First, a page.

Echinocereus coccineus Engelm.
Scarlet Hedgehog Cactus, Mexican Claret Cup Cactus, Arizona Hedgehog, California Hedgehog, Claret Cup Cactus, Cream Flower Hedgehog, Golden Rainbow Hedgehog
Echinocereus triglochidiatus subsp. coccineus, Echinocereus triglochidiatus var. coccineus, Cereus hexaedrus, Echinocereus krausei, Echinocereus melanacanthus, Echinocereus roemeri, Mammillaria aggregata
Echinocereus coccineus is a clumping cactus that forms large colonies of up to 100 thick stems on each plant at maturity. The stems are semi-erect, dark green, up to 16 inches (40 cm) tall, and up to 2 inches (5 cm) in diameter. They can vary from almost spineless to wildly and densely spined. The spines are yellowish and turn grey after some years. Flowers are up to 3.2 inches (8 cm) long, up to 1.2 inches (3 cm) in diameter, and appear in spring. Flower colors range from near orange, scarlet, and pink to deep crimson shades.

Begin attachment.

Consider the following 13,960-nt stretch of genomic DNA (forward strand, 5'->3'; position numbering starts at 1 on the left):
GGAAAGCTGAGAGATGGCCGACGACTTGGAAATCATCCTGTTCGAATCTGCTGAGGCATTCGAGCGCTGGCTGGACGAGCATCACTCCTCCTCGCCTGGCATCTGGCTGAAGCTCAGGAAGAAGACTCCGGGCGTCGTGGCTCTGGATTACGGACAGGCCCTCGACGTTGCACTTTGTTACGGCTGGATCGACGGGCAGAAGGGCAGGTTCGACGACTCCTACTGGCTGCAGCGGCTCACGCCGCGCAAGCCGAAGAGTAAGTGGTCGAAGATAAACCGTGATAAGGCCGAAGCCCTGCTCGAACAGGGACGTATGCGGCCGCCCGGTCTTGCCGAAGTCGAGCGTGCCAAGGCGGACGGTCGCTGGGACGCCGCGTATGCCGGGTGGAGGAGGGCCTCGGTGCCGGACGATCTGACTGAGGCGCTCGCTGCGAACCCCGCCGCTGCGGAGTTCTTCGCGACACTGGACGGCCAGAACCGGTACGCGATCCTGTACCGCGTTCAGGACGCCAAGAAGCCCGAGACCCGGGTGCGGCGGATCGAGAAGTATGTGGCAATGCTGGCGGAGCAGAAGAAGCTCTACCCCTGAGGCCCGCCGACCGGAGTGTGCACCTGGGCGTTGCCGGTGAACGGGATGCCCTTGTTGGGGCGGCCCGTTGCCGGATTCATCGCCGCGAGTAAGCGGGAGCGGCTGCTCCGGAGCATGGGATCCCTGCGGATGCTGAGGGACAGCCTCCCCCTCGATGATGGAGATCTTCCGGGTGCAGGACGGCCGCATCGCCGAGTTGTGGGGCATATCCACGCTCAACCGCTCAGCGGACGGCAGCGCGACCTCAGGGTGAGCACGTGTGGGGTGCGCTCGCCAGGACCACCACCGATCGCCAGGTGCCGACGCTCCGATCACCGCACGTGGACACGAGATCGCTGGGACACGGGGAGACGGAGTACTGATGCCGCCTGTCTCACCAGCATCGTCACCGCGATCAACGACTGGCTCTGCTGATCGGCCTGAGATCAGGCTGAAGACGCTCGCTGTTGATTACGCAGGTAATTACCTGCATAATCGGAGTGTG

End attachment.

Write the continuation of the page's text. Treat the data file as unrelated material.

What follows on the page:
USDA hardiness zones 9a to 11b: from 20 °F (−6.7 °C) to 50 °F (+10 °C).
How to Grow and Care
If you can successfully grow other globular cacti, you can most likely grow Echinocereus well. One of the key factors in success is avoiding any hint of wet soil. Because their root systems are weak, they are especially prone to root rot, eventually killing your plant. Otherwise, they thrive on a program of intense, bright light, slight water, and a steady diet of light fertilizer. These cacti are vulnerable to mealybugs and aphids.
Echinocereus are slow-growing cacti that should only need repotting every other year or so. You can prolong the time to repotting by removing plantlets and potting them up in their own pots. When repotting a cactus, carefully remove it from its pot and knock away any clumped soil. These plants tend to be shallow-rooted with weak root systems, so take care not to damage their roots.
Learn more at How to Grow and Care for Echinocereus.
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